High-contrast astronomical imaging has progressed significantly in the past decade. Many of these techniques have been laboratory demonstrated to perform at contrast levels adequate for the detection of Solar System-like planets and dust around nearby stars. None of them, however, have been demonstrated in space. The state of the art in high-contrast imaging systems that have been built for space-based observation, the environment best suited for spectroscopic study of exo-Earths, is the nulling interferometer that was flown on the Planetary Imaging Concept Testbed Using a Rocket Experiment (PICTURE). The PICTURE nulling interferometer, built from multiple optical elements, relies on the incorporation of additional dispersive components in order to deliver the broadband performance preferred for faint object imaging. These elements add to the cost, complexity, and misalignment risk of the instrument.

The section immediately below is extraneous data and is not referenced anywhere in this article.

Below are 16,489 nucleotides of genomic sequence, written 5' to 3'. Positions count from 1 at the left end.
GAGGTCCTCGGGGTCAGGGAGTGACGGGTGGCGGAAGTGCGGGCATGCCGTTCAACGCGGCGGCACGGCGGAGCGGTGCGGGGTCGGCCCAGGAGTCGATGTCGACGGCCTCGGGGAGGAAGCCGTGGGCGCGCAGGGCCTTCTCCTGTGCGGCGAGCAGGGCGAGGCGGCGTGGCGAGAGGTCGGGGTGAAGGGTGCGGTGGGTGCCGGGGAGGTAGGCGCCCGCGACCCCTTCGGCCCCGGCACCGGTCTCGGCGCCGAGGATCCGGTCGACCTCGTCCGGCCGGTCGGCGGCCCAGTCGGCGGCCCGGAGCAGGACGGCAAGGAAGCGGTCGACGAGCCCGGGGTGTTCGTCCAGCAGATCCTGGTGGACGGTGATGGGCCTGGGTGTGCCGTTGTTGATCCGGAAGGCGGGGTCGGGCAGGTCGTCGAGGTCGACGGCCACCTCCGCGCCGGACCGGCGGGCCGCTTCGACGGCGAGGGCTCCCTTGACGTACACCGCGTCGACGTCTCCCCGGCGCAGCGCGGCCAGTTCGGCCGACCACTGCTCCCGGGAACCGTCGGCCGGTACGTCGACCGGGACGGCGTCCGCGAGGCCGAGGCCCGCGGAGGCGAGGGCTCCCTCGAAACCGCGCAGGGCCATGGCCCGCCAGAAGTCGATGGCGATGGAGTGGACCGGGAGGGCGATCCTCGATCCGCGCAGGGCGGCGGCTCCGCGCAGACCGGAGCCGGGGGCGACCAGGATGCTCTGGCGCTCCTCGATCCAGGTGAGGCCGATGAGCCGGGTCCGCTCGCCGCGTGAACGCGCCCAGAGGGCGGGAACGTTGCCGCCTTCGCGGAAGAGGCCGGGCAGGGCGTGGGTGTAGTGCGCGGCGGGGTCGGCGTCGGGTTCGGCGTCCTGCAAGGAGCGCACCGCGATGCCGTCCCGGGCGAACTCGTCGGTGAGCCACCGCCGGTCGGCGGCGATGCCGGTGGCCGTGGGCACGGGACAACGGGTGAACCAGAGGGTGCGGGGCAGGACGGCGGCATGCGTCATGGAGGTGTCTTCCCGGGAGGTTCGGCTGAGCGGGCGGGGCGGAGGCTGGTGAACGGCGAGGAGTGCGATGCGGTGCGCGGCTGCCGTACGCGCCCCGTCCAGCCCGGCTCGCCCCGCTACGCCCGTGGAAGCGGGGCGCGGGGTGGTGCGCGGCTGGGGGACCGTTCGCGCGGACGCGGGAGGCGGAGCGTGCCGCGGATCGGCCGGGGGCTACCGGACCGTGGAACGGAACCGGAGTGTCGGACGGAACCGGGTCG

The Monolithic Achromatic Nulling Interference Coronagraph (MANIC) Brian Hicks describes in this thesis is the first optic of its kind. He has taken the multiple optical element concept described in earlier works from theory to a flyable monolithic optic. Brian Hicks has advanced the state of the art in nulling interferometers by improving optical stability and robustness. Following application of the fabrication method described in this work, the design of MANIC also allows for broader band performance at higher contrast than that achieved with the PICTURE nulling interferometer.